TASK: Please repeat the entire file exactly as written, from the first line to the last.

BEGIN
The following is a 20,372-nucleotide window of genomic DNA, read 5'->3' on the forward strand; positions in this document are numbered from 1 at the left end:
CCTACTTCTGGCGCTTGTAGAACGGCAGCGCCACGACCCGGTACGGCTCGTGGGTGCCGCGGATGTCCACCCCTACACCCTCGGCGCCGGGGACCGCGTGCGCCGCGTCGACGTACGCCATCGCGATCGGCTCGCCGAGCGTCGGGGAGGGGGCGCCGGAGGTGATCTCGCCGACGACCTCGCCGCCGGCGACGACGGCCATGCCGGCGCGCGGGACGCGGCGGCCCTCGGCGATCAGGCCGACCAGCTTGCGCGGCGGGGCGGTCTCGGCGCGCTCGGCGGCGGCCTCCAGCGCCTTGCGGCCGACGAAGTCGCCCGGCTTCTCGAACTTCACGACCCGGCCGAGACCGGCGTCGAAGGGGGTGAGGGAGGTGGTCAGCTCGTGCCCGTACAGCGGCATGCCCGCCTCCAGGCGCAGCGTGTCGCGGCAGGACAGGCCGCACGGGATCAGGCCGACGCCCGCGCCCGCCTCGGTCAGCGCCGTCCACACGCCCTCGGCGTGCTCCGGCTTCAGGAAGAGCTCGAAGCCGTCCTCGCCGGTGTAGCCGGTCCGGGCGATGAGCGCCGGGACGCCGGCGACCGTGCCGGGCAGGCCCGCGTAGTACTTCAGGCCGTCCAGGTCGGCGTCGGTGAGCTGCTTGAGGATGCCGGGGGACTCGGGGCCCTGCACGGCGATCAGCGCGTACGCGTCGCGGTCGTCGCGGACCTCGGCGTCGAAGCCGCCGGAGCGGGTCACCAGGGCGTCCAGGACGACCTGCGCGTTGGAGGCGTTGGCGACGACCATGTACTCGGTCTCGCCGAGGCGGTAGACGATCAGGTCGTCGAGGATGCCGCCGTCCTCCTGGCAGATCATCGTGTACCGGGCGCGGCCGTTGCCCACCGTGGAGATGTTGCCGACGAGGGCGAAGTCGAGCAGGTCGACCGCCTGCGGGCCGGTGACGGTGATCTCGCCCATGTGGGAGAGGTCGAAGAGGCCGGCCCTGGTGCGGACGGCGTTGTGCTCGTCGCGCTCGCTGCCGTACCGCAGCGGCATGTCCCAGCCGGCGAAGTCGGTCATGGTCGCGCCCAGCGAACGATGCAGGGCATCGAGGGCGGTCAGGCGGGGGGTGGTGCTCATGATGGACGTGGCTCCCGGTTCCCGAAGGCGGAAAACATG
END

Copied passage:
The following is a 20,372-nucleotide window of genomic DNA, read 5'->3' on the forward strand; positions in this document are numbered from 1 at the left end:
CCTACTTCTGGCGCTTGTAGAACGGCAGCGCCACGACCCGGTACGGCTCGTGGGTGCCGCGGATGTCCACCCCTACACCCTCGGCGCCGGGGACCGCGTGCGCCGCGTCGACGTACGCCATCGCGATCGGCTCGCCGAGCGTCGGGGAGGGGGCGCCGGAGGTGATCTCGCCGACGACCTCGCCGCCGGCGACGACGGCCATGCCGGCGCGCGGGACGCGGCGGCCCTCGGCGATCAGGCCGACCAGCTTGCGCGGCGGGGCGGTCTCGGCGCGCTCGGCGGCGGCCTCCAGCGCCTTGCGGCCGACGAAGTCGCCCGGCTTCTCGAACTTCACGACCCGGCCGAGACCGGCGTCGAAGGGGGTGAGGGAGGTGGTCAGCTCGTGCCCGTACAGCGGCATGCCCGCCTCCAGGCGCAGCGTGTCGCGGCAGGACAGGCCGCACGGGATCAGGCCGACGCCCGCGCCCGCCTCGGTCAGCGCCGTCCACACGCCCTCGGCGTGCTCCGGCTTCAGGAAGAGCTCGAAGCCGTCCTCGCCGGTGTAGCCGGTCCGGGCGATGAGCGCCGGGACGCCGGCGACCGTGCCGGGCAGGCCCGCGTAGTACTTCAGGCCGTCCAGGTCGGCGTCGGTGAGCTGCTTGAGGATGCCGGGGGACTCGGGGCCCTGCACGGCGATCAGCGCGTACGCGTCGCGGTCGTCGCGGACCTCGGCGTCGAAGCCGCCGGAGCGGGTCACCAGGGCGTCCAGGACGACCTGCGCGTTGGAGGCGTTGGCGACGACCATGTACTCGGTCTCGCCGAGGCGGTAGACGATCAGGTCGTCGAGGATGCCGCCGTCCTCCTGGCAGATCATCGTGTACCGGGCGCGGCCGTTGCCCACCGTGGAGATGTTGCCGACGAGGGCGAAGTCGAGCAGGTCGACCGCCTGCGGGCCGGTGACGGTGATCTCGCCCATGTGGGAGAGGTCGAAGAGGCCGGCCCTGGTGCGGACGGCGTTGTGCTCGTCGCGCTCGCTGCCGTACCGCAGCGGCATGTCCCAGCCGGCGAAGTCGGTCATGGTCGCGCCCAGCGAACGATGCAGGGCATCGAGGGCGGTCAGGCGGGGGGTGGTGCTCATGATGGACGTGGCTCCCGGTTCCCGAAGGCGGAAAACATG